verify the multiple

comparison test to see

which means are different.

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PROC ANOVA Example

We can see mean difference

between group 1 and 2 is significant

at .05 level (indicated by ***). You

can set up the significance level by

specifying ALPHA= options in MEANSstatement. The table indicates that

mean HEALTH_SCORE for all the

group except group 1 versus group 2

are not different. In other words,

mean health score for group 2 is

significantly (high) different from

mean health score for group 1.

95% confidence limit indicates how

small or large the difference

between means could likely to be.

For example, difference between

group 2 and group 1 could likely to be

as small as 0.731 and as high as

9.269. If this is significant according

to your experimental setting to, you

can conclude that group 2s mean

health score is higher than that of

group 1.

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Analysis of variance(Repeated measures of 3 or more)

Measures (observations) repeated on the samesubjects or related subjects over time period or indifferent settings (before and after or observation onsame subjects for various different drug effects etc.)

If we have 2 repeated measures, then paired t-test isappropriate for comparison of means.

If we have 3 or more repeated measures, thenrepeated measures analysis of variance is appropriate.

It is different from independent group one-way ANOVA(described earlier) because subjects for repeatedmeasures are not independent (same subjects orrelated for all measures)

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Repeated Measures ANOVA-Assumptions

Dependent variable is normally distributed

Variances across the repeated measures are

equal

Moderately deviation from both normality of

dependent variable and equality of variances

would still allow this procedure to be robust

Note: This procedure is also known as within-subject or treatment-by-subject or

Single-factor design with repeated measure on same subjects.

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Repeated Measures ANOVA

Like the one-way independent ANOVA, this procedureis also a two step process:

First step, analysis of variance to check if the meansacross repeated measures (time) are different.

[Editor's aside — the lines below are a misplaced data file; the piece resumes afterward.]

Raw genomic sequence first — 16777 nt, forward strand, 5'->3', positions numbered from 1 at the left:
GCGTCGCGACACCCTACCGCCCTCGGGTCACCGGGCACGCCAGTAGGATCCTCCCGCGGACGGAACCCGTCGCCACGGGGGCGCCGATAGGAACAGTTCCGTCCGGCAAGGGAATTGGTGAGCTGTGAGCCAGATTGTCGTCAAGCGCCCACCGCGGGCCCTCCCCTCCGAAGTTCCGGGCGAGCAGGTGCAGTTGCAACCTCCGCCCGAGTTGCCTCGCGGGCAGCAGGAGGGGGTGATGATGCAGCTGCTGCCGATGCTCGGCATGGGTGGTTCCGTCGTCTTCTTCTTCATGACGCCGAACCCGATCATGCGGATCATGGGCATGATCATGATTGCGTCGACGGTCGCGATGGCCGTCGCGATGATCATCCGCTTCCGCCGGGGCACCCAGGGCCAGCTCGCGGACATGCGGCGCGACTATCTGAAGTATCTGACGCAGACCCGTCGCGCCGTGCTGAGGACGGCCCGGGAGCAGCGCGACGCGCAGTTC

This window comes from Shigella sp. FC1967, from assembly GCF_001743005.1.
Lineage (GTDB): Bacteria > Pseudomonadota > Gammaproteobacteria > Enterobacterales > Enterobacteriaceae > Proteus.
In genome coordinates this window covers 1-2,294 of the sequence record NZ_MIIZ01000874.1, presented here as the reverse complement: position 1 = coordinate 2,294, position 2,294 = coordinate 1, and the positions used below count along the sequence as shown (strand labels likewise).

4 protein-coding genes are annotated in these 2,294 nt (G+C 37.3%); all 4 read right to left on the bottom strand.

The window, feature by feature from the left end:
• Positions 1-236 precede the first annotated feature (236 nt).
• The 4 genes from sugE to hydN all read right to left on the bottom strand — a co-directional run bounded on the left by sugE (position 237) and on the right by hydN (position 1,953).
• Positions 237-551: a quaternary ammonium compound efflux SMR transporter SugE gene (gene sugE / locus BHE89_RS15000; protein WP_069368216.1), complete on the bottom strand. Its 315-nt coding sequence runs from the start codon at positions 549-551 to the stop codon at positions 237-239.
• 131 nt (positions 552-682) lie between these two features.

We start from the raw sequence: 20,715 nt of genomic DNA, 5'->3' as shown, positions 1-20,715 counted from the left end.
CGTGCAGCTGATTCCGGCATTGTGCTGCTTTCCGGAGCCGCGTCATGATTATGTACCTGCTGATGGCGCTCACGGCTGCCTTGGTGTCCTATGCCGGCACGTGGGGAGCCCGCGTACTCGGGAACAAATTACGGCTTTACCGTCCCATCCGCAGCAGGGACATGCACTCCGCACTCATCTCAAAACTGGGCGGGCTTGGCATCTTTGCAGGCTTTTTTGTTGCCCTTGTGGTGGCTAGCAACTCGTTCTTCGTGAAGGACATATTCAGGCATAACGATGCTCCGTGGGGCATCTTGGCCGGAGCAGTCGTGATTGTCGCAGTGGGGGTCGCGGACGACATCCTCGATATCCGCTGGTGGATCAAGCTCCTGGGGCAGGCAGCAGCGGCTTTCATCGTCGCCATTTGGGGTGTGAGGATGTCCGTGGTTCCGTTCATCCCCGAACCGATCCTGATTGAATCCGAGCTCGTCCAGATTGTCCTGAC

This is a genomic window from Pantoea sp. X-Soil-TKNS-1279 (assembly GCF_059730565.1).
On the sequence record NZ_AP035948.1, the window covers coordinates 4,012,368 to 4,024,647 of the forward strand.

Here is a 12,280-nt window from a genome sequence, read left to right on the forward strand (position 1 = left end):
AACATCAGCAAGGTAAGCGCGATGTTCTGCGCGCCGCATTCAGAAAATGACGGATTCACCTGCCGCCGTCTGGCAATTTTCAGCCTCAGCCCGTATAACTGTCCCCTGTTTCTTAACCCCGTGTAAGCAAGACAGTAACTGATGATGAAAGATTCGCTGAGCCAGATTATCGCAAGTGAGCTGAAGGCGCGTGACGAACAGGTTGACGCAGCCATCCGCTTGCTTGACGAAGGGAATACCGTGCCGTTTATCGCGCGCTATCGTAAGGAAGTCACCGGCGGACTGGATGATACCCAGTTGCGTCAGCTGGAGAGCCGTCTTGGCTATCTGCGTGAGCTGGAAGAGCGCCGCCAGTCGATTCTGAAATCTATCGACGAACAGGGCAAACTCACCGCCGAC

Second step, if the means are different in step one, thenmultiple comparison test is performed to verifydifferences.

PROC ANOVA can not be used for this analysis becauseof the complexity (repeated measures not independentgroup), instead PROC GLM is appropriate for this typeof one way analysis.

Note: GLM stands for General Linear Model

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PROC GLM for One-way ANOVA

PROC GLM has the same exact structure as one-way PROC ANOVA we discussed earlier. It just usethe word GLM instead of the word ANOVA

PROC GLM ;

CLASS VARIABLE_ NAME; /*(THIS IS INDEPENDENTVARIABLE); also group variable*/

MODEL DEPENDENT variable= INDEPENDENTvariable(s);

MEANS INDEPENDENT variable(s)(same as classvariable)/type_of_multiple_comparison;

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Repeated Measure One-way ANOVA

(Example)

Lets say, as an experimenter you want to verifythe 4 treatment plans (treatment plans 1,2,3, and4) to lower blood sugar in Type 2 diabetes

patients. You administered these 4 treatmentplans on 5 subjects (patients) in a randomizedorder and recorded the time (days) it took tolower the blood sugar on the subjects for each of

the treatment plans. Your goal is to find outwhich treatment plan reduces the blood sugar inshortest time period (days).

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Repeated Measure One-way ANOVA

(Example)

So you raw data looks like this:

Subject_ID Plan1 Plan2 Plan3 Plan4

1 21 45 35 34

2 19 32 21 25

3 18 35 29 31